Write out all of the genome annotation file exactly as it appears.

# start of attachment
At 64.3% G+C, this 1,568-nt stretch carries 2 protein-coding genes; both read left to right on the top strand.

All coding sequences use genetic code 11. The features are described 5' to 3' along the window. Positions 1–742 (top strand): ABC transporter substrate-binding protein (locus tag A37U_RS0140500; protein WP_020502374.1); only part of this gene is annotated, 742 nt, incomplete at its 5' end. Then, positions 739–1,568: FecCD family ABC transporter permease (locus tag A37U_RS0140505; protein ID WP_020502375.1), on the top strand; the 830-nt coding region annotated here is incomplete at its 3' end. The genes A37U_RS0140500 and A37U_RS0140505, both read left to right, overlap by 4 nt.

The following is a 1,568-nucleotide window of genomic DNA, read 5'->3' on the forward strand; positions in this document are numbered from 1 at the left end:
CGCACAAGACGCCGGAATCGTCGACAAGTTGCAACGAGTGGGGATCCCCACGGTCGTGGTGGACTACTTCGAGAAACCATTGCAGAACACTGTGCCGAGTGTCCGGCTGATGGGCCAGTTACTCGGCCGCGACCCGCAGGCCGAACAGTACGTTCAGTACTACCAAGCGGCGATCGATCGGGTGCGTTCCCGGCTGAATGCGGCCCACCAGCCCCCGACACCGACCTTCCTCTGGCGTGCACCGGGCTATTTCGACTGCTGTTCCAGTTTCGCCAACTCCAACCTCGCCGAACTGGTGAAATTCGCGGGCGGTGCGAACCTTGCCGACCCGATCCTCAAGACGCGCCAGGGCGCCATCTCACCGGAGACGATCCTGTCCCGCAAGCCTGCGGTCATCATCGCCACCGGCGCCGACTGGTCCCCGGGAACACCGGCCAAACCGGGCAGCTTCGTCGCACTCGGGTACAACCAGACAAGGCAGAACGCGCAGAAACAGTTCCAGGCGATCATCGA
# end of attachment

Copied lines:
At 64.3% G+C, this 1,568-nt stretch carries 2 protein-coding genes; both read left to right on the top strand.

All coding sequences use genetic code 11. The features are described 5' to 3' along the window. Positions 1–742 (top strand): ABC transporter substrate-binding protein (locus tag A37U_RS0140500; protein WP_020502374.1); only part of this gene is annotated, 742 nt, incomplete at its 5' end. Then, positions 739–1,568: FecCD family ABC transporter permease (locus tag A37U_RS0140505; protein ID WP_020502375.1), on the top strand; the 830-nt coding region annotated here is incomplete at its 3' end. The genes A37U_RS0140500 and A37U_RS0140505, both read left to right, overlap by 4 nt.

The following is a 1,568-nucleotide window of genomic DNA, read 5'->3' on the forward strand; positions in this document are numbered from 1 at the left end:
CGCACAAGACGCCGGAATCGTCGACAAGTTGCAACGAGTGGGGATCCCCACGGTCGTGGTGGACTACTTCGAGAAACCATTGCAGAACACTGTGCCGAGTGTCCGGCTGATGGGCCAGTTACTCGGCCGCGACCCGCAGGCCGAACAGTACGTTCAGTACTACCAAGCGGCGATCGATCGGGTGCGTTCCCGGCTGAATGCGGCCCACCAGCCCCCGACACCGACCTTCCTCTGGCGTGCACCGGGCTATTTCGACTGCTGTTCCAGTTTCGCCAACTCCAACCTCGCCGAACTGGTGAAATTCGCGGGCGGTGCGAACCTTGCCGACCCGATCCTCAAGACGCGCCAGGGCGCCATCTCACCGGAGACGATCCTGTCCCGCAAGCCTGCGGTCATCATCGCCACCGGCGCCGACTGGTCCCCGGGAACACCGGCCAAACCGGGCAGCTTCGTCGCACTCGGGTACAACCAGACAAGGCAGAACGCGCAGAAACAGTTCCAGGCGATCATCGA